Captain Powell Tries To ‘Communicate’
Well, that was one for the record books. As Zero Hedge so colorfully described it, the last 90 minutes on the stock market yesterday brought the worst plunge on a Fed day in recorded history!
After Powell’s exquisite rugpull, where the most dovish Fed statement in almost one year was followed by the most brutally hawkish press conference where the Fed chair basically told markets to eat shit and die when he said that interest rates could go higher than previously projected, leading to the worst final 90 minutes of trading on a Fed day in history.
In this case, the stock market’s end of the day hissy fit was especially telling. To wit, traders had just seized upon new language in the Fed statement that referenced the lagged impact of monetary tightening. Apparently, this was interpreted as code for “pause” and in a nanosecond the stock indices were ripping higher:
…..the committee will “take into account the cumulative tightening of monetary policy, the lags with which monetary policy affects economic activity and inflation, and economic and financial developments.”
Alas, Jay Powell was standing at the ready with a supersized bucket of cold water. No sooner were stock prices high in the green clover than these words came tumbling across the tube:
“It is very premature to be thinking about pausing. People when they hear ‘lags’ think about a pause. It is very premature, in my view, to think about or be talking about pausing our rate hikes. We have a ways to go,” he said.
Well, these broken markets put you in mind of Paul Newman, who was also sent tumbling into the dirt by The Captain (warden) in that famous scene in Cool Hand Luke. As the latter thus explained his action:
“What we’ve got here is failure to communicate. Some men you just can’t reach. So you get what we had here last week, which is the way he wants it. . . “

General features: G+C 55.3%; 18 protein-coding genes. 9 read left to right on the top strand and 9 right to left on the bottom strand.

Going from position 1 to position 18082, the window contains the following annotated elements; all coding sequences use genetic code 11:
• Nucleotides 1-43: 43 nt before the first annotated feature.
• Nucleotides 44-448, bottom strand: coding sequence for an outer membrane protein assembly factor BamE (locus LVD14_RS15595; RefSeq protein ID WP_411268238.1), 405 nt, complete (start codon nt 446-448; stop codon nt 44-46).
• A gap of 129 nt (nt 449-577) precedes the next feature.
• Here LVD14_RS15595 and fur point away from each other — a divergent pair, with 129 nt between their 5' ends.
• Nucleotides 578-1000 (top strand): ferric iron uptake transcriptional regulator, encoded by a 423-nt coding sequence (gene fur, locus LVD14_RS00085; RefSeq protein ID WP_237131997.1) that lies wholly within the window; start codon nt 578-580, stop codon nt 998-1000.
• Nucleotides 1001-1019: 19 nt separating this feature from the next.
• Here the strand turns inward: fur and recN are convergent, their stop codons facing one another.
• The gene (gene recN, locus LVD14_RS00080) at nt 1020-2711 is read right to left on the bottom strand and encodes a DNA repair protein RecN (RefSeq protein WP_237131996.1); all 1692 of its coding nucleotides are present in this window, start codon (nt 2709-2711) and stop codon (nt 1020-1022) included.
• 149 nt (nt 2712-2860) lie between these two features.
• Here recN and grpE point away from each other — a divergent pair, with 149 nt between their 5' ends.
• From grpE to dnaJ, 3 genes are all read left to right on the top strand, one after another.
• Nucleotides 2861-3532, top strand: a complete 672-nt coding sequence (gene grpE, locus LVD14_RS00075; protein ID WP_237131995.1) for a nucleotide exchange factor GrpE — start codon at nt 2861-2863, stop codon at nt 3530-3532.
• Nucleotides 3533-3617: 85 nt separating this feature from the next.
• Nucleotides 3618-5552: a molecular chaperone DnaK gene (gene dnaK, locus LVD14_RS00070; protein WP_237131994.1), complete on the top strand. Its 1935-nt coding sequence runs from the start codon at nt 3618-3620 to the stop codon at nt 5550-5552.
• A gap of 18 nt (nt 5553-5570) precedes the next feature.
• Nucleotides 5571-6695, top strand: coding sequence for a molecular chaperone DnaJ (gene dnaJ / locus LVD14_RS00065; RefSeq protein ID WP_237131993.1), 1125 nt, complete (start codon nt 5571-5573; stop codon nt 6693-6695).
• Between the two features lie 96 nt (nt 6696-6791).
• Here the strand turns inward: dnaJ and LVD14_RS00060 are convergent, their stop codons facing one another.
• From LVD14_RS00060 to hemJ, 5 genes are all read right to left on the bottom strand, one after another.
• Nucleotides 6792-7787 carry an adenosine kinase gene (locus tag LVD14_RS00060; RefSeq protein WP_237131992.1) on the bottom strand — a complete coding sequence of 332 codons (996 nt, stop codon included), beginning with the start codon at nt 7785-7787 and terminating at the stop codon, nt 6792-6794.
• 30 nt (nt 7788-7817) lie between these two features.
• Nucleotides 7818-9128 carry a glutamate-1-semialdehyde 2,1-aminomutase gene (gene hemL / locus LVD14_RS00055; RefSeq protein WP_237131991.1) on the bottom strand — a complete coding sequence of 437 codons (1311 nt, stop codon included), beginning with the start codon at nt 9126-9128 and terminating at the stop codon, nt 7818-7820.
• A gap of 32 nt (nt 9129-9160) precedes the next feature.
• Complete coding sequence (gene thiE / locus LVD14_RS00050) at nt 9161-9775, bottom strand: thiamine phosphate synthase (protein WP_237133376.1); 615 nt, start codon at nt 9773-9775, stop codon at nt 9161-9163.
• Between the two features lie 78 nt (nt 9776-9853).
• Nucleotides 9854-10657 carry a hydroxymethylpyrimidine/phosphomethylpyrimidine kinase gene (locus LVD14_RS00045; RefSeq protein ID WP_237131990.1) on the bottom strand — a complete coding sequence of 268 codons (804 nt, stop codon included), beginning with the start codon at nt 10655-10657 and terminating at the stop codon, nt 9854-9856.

That is surely the case with today’s liquidity-addicted markets, which apparently insist on being punished again and again. After all, prior to yesterday there had already been three aborted breakouts this year on the basis of increasingly diluted versions of the “pivot”.
Thus, last March stocks (blue line) ripped higher on Pivot hopes that rate cutting would start by year-end, even though the expected “terminal” Fed funds rate at that point was just 2.00%.
That is to say, CPI inflation was already 7.9% Y/Y, but the robo-machines and day-traders were persuaded that the Fed would soon re-open the liquidity spigot 600 basis points lower. Talk about delusional spoiled brats.
Of course, then came the big summer Pivot rally, when the expected terminal rate was still just 3.5% and the CPI had already hit 9.0% (June Y/Y). Again, the markets were either immensely dense or unaccountably expecting an overnight collapse of inflation back toward the Fed’s 2.00% target.
Next came the mid-October “pause” rally on the heels of an 8.2% CPI report for September. At that point, the expected terminal” rate had risen to 4.4%, but it was still a case of same song, different verse.
Inflation had by now proved to be stubbornly embedded, but the infinitely coddled gamblers of Wall Street insisted yet again that a deeply negative real Fed funds rate would somehow be sufficient to bring inflation to heel.
Needless to say, Powell is no Volcker, as we will remind once again below. But we are beginning to think that he might at least resemble The Captain. He is trying to communicate with these people, but apparently they just don’t want to be reached.
Still, you’d think today’s report that unit labor costs continued to soar during Q3 might bring at least a semblance of sobriety down in the canyons of Wall Street. The Y/Y gain of 6.1%was down a tad from Q2’s shocker ( 7.9%), but the impl
Article from LewRockwell